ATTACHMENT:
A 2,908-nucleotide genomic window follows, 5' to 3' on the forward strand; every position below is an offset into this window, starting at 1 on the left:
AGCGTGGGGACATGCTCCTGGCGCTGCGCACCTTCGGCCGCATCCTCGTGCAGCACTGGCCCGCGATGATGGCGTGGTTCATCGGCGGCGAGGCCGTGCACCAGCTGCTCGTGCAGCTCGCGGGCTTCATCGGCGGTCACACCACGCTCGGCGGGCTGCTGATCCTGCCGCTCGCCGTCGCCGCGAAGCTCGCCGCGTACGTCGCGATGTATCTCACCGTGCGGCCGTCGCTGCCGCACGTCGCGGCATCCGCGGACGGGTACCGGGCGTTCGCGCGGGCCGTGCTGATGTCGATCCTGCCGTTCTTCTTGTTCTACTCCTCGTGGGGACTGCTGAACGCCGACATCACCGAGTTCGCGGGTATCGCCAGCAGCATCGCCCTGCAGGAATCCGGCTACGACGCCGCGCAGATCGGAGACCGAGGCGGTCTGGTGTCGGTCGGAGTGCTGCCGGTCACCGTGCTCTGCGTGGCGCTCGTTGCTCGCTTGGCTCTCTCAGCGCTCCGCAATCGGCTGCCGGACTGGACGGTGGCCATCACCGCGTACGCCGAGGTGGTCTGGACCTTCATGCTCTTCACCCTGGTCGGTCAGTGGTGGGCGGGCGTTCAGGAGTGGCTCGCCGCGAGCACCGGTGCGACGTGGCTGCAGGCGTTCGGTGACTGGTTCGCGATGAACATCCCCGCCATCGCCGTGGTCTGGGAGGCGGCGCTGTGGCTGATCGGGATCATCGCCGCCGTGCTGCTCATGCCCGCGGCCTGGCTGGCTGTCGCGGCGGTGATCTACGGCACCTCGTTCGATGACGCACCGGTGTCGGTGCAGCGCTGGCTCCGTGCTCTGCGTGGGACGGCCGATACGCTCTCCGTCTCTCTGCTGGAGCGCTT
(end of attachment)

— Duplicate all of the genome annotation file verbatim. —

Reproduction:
A 2,908-nucleotide genomic window follows, 5' to 3' on the forward strand; every position below is an offset into this window, starting at 1 on the left:
AGCGTGGGGACATGCTCCTGGCGCTGCGCACCTTCGGCCGCATCCTCGTGCAGCACTGGCCCGCGATGATGGCGTGGTTCATCGGCGGCGAGGCCGTGCACCAGCTGCTCGTGCAGCTCGCGGGCTTCATCGGCGGTCACACCACGCTCGGCGGGCTGCTGATCCTGCCGCTCGCCGTCGCCGCGAAGCTCGCCGCGTACGTCGCGATGTATCTCACCGTGCGGCCGTCGCTGCCGCACGTCGCGGCATCCGCGGACGGGTACCGGGCGTTCGCGCGGGCCGTGCTGATGTCGATCCTGCCGTTCTTCTTGTTCTACTCCTCGTGGGGACTGCTGAACGCCGACATCACCGAGTTCGCGGGTATCGCCAGCAGCATCGCCCTGCAGGAATCCGGCTACGACGCCGCGCAGATCGGAGACCGAGGCGGTCTGGTGTCGGTCGGAGTGCTGCCGGTCACCGTGCTCTGCGTGGCGCTCGTTGCTCGCTTGGCTCTCTCAGCGCTCCGCAATCGGCTGCCGGACTGGACGGTGGCCATCACCGCGTACGCCGAGGTGGTCTGGACCTTCATGCTCTTCACCCTGGTCGGTCAGTGGTGGGCGGGCGTTCAGGAGTGGCTCGCCGCGAGCACCGGTGCGACGTGGCTGCAGGCGTTCGGTGACTGGTTCGCGATGAACATCCCCGCCATCGCCGTGGTCTGGGAGGCGGCGCTGTGGCTGATCGGGATCATCGCCGCCGTGCTGCTCATGCCCGCGGCCTGGCTGGCTGTCGCGGCGGTGATCTACGGCACCTCGTTCGATGACGCACCGGTGTCGGTGCAGCGCTGGCTCCGTGCTCTGCGTGGGACGGCCGATACGCTCTCCGTCTCTCTGCTGGAGCGCTT